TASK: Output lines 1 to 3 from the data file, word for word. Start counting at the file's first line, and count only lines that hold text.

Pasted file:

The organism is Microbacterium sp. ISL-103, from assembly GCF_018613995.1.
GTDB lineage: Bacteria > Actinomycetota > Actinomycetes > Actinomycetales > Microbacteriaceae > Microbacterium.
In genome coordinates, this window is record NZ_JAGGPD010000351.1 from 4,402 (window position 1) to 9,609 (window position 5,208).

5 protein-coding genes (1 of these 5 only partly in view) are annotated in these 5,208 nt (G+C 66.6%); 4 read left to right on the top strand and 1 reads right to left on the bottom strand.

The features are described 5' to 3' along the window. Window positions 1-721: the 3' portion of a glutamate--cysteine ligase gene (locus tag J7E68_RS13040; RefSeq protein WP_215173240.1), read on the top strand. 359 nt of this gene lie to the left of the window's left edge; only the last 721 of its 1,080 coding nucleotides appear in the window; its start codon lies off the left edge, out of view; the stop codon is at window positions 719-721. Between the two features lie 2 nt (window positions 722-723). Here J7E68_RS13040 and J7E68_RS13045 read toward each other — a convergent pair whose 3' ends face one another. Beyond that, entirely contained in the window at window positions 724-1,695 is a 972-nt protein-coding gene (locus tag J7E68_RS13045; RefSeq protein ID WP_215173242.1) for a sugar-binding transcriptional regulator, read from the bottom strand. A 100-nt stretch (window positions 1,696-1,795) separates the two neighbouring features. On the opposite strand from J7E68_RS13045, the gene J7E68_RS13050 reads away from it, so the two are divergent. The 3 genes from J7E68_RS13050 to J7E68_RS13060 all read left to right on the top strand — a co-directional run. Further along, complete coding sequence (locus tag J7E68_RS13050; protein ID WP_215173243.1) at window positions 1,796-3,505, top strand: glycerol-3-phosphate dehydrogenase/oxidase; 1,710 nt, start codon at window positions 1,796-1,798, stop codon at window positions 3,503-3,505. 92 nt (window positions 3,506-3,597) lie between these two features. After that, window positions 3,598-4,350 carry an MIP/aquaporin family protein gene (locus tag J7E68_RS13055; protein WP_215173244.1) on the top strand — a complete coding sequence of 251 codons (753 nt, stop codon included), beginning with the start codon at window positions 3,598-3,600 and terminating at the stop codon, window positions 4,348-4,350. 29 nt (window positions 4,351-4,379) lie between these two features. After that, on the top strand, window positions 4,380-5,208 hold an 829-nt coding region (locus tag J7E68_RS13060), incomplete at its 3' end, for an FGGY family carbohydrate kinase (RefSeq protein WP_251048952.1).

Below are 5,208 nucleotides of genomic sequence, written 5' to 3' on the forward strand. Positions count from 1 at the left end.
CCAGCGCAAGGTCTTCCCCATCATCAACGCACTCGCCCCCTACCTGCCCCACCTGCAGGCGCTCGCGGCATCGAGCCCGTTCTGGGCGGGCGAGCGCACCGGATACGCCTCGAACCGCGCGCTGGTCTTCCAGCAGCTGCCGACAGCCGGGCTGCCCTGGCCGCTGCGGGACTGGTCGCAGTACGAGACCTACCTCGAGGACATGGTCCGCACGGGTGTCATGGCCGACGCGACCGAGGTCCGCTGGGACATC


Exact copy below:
The organism is Microbacterium sp. ISL-103, from assembly GCF_018613995.1.
GTDB lineage: Bacteria > Actinomycetota > Actinomycetes > Actinomycetales > Microbacteriaceae > Microbacterium.
In genome coordinates, this window is record NZ_JAGGPD010000351.1 from 4,402 (window position 1) to 9,609 (window position 5,208).